The key to resolving disputes like this is to always de-escalate when you can. Going straight for the highest authority whatever the situation is a sure way to create more animosity!
Firstly, if there’s some reasonable adjustment you can make (like…actually doing your washing up), that’s a quick way to solve the situation and get back to normal. If the other person doesn’t leave you with anything reasonable you can do to solve the dispute (or at fault themselves and refuse to take reasonable steps) you can safely escalate to a higher authority. But rather than involve the university authorities, you could try to find a way to arbitrate the situation more informally. Many Halls have older students living in them to serve as mentors or Wardens, and they may well be able to help you find an accommodation that doesn’t burn any bridges behind you.
Of course if you feel you’re risk of physical harm, you should escalate to the situation to highest possible situation and make sure you’re doing everything to stay safe.

Storage
If you’re moving into halls from a big family home you might find you don’t have room for everything you’ve brought with you! Especially as you start accumulating mementos of your time at university and more books from your reading list.
It’s worth looking into resources like byStored student storage to find somewhere safe to store additional clutter. While it’s not a good long-term option, if you just need somewhere to keep a few things temporarily – perhaps during a move – you’ll have the peace of mind of knowing all your possessions are safe.

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The Great Gingerbread House Sale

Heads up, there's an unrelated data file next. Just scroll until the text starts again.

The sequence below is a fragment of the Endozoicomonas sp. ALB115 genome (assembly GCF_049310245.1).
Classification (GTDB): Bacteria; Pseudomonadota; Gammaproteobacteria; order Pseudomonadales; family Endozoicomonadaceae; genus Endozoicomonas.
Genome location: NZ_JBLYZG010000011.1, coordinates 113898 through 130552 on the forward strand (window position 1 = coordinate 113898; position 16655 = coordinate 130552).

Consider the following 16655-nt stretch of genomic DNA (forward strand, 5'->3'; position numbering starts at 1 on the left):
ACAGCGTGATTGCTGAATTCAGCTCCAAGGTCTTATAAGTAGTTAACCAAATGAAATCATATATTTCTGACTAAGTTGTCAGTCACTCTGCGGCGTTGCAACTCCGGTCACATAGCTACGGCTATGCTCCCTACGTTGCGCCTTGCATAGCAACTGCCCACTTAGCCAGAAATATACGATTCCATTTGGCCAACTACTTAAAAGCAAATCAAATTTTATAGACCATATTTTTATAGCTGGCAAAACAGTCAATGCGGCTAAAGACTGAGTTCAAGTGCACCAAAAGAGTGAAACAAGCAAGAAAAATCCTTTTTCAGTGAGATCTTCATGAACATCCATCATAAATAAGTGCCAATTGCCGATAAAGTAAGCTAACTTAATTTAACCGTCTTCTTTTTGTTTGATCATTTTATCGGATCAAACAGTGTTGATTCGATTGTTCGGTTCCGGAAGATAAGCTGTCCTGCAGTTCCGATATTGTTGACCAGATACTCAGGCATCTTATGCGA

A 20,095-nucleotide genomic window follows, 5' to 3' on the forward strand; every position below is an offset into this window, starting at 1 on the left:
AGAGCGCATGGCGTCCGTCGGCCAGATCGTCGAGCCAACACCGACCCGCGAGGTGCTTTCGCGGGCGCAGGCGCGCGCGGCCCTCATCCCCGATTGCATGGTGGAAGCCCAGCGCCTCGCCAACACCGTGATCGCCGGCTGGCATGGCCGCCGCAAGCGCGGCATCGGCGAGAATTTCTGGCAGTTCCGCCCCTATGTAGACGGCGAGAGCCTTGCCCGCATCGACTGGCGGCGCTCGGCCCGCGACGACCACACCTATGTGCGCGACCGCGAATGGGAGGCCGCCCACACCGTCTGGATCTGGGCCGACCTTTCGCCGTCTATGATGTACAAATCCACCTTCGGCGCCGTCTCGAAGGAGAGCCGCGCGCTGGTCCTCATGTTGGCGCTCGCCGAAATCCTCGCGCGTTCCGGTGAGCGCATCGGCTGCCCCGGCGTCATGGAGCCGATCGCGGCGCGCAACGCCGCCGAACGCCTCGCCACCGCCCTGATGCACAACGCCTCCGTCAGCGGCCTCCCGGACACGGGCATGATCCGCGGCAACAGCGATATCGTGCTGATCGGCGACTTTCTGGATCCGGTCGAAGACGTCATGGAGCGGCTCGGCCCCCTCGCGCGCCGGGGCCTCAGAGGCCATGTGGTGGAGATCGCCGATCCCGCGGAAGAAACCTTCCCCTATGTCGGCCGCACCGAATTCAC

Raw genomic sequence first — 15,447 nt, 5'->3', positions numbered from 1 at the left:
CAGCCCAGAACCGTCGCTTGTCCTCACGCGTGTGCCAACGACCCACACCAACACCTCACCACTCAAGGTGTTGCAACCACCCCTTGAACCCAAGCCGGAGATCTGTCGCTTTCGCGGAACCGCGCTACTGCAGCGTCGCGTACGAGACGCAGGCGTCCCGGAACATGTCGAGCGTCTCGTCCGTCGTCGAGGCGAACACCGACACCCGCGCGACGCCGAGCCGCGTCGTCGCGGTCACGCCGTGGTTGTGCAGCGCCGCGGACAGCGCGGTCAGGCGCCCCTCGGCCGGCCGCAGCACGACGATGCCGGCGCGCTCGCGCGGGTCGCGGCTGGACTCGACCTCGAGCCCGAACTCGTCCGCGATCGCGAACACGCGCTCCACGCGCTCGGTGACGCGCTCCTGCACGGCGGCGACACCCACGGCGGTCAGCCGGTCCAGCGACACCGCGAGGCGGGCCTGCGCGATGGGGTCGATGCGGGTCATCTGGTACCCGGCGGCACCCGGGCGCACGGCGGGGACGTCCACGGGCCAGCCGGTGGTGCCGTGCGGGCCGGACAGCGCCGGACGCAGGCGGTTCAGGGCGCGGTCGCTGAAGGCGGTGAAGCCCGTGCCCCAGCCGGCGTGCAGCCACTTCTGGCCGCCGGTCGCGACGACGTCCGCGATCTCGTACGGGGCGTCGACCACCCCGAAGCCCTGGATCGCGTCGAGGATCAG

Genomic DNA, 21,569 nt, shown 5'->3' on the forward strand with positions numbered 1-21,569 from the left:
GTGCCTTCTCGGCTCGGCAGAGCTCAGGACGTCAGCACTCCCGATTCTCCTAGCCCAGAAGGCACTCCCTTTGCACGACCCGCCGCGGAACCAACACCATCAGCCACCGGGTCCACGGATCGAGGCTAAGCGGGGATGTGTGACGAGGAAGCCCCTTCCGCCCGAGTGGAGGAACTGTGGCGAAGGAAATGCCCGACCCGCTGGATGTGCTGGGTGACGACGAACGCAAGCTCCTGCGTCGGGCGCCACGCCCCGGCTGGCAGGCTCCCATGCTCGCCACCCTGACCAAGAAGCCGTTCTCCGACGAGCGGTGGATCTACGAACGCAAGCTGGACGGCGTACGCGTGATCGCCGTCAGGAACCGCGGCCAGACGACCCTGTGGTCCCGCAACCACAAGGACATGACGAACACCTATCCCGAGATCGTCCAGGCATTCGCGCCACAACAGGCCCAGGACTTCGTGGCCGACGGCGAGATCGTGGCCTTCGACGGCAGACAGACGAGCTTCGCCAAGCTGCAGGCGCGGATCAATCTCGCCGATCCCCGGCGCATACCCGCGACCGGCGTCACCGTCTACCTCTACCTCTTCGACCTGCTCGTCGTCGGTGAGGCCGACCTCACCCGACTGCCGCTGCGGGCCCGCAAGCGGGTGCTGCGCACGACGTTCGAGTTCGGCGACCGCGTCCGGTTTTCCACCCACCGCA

At Christmas its all to easy to think of yourselves, and get wrapped up in the gift buying, but with homelessness on the rise Shelter have asked bloggers to join in “The Great Gingerbread House Sale”

London is the place that springs to my mind when I think about the homeless, but with as many as 60,000 families in temporary accommodation in the UK and 14,000 without a permanent home, homelessness can affect anyone. Shelter is a charity that not only looks after people who find themselves homeless, but helps the step before. Helping people who find themselves in difficult situations for many different reasons to keep a roof over their heads.

Why not think about giving just a few pound over the festive period to help people just like yourselves. Those that sometimes through no fault of their own find themselves in difficult circumstances. Your donation could help them back to their feet, and put a roof over their heads. Here is a link where you can donate to The Great Gingerbread House Sale.

the great gingerbread house sale

Here is our London inspired gingerbread, Tower Bridge. Even Santa can find himself getting lost at Christmas and where would we be on Christmas day if there wasn’t someone to help him out! If you like my efforts then please make a donation to Shelter, and help to stop the estimated 93,000 children who will be waking up homeless on Christmas Day.

 

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Disclaimer, we were asked to join in this campaign the words are my own and have not been altered.